I'm not sure what he's using to measure enterprise participation, but he claims:
Of the thirteen members of the management board, only two don't sell technology.
I don't know what James uses to differentiate one company from another, but "sell technology" isn't the right one. The right one is whether or not the company is coming to the table as a vendor (or potential vendor) or are they coming to the table as a user (or potential user).
Clearly some of the members of the management board and some of the sponsor members are vendors. However, unlike most other standards bodies, Liberty does have participation of companies that are users of the protocol (and hence potential customers of the aforementioned vendors). These "user companies" include:
- AOL (management board)
- France Telecom (management board)
- Fidelity Investments (management board)
- General Motors (management board)
- NTT (management board)
- United Airlines (former management board)
- American Express (former management board, now sponsor)
- Bank of America (sponsor)
- British Telecom (sponsor)
- Bipac (sponsor)
- T-Com (sponsor)
- Telephonica (sponsor)
- Vodafone (sponsor)
Not to mention the many government organizations which clearly are not vendors.
This is a vastly larger level of participation by non-vendors than you find in most standards bodies. Liberty is proud of that fact and continues to reach out to enterprise customers to encourage their participation.
And yes, all of these companies and governments use technology. Some even sell products that are in a technological world. However, their participation in Liberty is not about those products, but about ensuring that the protocols developed within Liberty meet the needs of their enterprise development.
James also seems to have a problem with my statement that participation gets you a voice and vote in the development of the use cases, requirements and protocols:
Conor, are you saying that you would be wildly successful in convincing hundreds of CIOs in Fortune enterprises to spend money so that they will not only have a say in the definition of requirements but also get the opportunity to vote? Whether you agree with this statement, enterprises already have a say and a vote, it is called their wallet. If several large enterprises want to not only have standards but see them implemented in enterprise products then they can participate in ways that do not require a level of time commitment that is higher than the return it brings by using approaches such as I outlined in ECM and Security Curious to know if you think this approach would be more expedient, cheaper, or successful if done under the Liberty banner?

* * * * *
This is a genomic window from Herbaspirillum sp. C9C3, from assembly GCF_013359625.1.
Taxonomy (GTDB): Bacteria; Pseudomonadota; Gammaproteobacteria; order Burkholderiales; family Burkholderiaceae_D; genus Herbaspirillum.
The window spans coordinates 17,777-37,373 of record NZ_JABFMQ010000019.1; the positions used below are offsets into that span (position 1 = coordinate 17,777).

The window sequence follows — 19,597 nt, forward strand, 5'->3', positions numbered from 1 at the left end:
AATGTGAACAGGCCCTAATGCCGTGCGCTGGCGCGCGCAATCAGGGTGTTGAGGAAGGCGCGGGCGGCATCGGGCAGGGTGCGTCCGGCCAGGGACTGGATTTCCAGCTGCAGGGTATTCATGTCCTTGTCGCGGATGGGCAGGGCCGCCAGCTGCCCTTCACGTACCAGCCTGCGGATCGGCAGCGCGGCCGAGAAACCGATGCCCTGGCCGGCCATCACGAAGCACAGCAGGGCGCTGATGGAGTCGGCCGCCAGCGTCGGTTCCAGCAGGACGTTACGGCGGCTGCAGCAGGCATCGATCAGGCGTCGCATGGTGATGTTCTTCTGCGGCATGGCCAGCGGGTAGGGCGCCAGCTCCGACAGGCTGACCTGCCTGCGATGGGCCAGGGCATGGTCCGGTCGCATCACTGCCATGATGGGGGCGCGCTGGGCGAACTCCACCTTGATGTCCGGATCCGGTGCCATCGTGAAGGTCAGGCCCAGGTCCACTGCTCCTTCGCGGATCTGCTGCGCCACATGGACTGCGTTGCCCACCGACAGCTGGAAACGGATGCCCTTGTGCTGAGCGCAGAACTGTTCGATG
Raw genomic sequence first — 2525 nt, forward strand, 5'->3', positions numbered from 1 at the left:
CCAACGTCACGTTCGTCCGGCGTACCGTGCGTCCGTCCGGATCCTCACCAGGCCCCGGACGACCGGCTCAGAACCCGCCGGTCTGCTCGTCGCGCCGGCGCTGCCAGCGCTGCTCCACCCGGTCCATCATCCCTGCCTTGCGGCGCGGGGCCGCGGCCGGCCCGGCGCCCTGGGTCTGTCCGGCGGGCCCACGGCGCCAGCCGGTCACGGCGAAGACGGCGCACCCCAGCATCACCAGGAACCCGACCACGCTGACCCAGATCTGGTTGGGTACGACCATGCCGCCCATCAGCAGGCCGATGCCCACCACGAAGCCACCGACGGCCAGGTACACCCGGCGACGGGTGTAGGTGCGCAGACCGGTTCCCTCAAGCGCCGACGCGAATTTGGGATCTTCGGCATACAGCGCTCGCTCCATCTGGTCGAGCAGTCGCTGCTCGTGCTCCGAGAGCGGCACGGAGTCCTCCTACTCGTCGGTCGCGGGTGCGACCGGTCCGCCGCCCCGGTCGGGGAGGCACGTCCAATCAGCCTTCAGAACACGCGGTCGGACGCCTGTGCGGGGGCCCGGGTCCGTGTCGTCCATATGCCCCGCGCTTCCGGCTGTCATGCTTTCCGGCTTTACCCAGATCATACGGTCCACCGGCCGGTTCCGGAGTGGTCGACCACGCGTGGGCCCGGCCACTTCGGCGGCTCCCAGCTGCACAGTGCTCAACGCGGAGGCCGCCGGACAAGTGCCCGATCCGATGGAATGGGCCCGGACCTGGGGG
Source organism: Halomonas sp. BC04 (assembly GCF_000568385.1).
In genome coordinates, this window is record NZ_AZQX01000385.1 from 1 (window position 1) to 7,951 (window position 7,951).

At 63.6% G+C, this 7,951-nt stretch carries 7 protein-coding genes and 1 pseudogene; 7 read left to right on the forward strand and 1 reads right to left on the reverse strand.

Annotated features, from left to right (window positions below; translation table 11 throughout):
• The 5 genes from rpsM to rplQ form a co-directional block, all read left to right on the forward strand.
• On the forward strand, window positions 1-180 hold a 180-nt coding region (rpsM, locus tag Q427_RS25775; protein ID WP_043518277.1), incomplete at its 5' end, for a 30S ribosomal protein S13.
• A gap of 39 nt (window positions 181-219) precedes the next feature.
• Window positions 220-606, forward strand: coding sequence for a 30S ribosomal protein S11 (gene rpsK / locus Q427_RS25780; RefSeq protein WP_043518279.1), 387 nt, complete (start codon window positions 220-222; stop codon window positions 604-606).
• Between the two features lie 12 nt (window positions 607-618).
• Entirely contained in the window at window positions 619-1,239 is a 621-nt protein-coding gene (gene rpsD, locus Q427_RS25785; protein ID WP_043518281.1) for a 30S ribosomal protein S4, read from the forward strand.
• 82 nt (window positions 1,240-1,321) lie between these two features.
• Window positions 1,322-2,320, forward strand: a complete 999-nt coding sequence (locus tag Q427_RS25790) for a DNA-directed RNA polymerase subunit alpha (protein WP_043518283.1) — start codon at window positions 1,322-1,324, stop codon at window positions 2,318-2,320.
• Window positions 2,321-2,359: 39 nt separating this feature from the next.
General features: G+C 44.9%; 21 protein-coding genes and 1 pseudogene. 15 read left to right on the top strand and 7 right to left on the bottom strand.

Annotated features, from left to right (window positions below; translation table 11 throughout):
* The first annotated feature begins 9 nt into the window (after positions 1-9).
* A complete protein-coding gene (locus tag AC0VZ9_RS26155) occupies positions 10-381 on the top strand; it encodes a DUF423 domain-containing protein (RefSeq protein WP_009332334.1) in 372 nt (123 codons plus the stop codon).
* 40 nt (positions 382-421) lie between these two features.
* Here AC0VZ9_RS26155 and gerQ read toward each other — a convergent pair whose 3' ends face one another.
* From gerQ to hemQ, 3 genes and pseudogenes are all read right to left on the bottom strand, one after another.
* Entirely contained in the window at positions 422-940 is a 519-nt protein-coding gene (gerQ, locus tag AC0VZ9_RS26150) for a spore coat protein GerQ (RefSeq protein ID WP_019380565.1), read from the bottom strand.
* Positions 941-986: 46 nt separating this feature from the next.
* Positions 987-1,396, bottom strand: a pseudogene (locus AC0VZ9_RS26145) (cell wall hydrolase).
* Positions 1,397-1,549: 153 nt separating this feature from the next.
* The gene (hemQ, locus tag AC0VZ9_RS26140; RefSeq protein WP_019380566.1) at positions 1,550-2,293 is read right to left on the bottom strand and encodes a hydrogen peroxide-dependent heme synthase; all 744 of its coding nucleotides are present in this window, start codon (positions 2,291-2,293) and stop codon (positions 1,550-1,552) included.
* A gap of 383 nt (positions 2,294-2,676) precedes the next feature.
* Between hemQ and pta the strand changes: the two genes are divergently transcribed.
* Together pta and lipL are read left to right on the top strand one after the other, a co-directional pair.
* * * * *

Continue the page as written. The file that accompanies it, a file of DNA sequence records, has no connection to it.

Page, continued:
FYI. I am not sure that standards bodies need to equal closed source. Factually speaking, at work, I have recently contributed to an ISO specification in which neither myself nor my employer were a member of. Likewise, I have also been invited to contribute insight into BPM and Security at an upcoming Object Management Group meeting that will happen over the summer. So, if ISO and the OMG have figured out how to allow folks to contribute without being closed source then why can't Liberty Alliance. Voting is not an attractive value proposition, seeing vendors actually implement is.
Liberty too has had people invited people whom we felt could make real contributions to participate (even when they weren't a member). We also release public drafts of our specifications asking for feedback and input from the general public. We run public interop events so that different implementations can exercise the new specifications. We run a conformance certification process to help ensure that different products will work together. All of these are opportunities for non-members (as well as members) to actively participate in the work we are doing. You, yes you James, can actually read the specs and provide feedback and input to help evolve the specs to meet your needs (if they don't already do so).
That said, Liberty needs to fund the operation of the alliance. It costs real dollars to operate a standards organization and the funding model that Liberty has chosen is membership fees. And those membership fees have to mean something in order to encourage people to pay them. Clearly a substantial number of enterprise organizations (as well as vendors) have chosen to pay those fees and actively participate in the evolution of our specifications.
All of that said, I think there are many reasons why a large number of companies (both vendor and enterprise alike) choose to not participate in a standards body:
- It's hard work. Writing a standard is not simple and working with people from many different companies with different interests makes it even harder.
- They have limited resources -- $$ and/or people.
- There may be a lack of interest -- "Let the vendors figure it out".
- They believe that it's easier to just let others do the work and then adopt it when it's all done. Perhaps they feel that if so-and-so is participating, that's enough for them.
I'm sure that there are many more such reasons that I just haven't thought of.
All-in-all, Liberty does have enterprise participation. Liberty also has vendor participation (and the enterprises want them there so that this stuff gets into real products that the enterprises can purchase). I think the mix is one of the strongest things that Liberty has in its favor.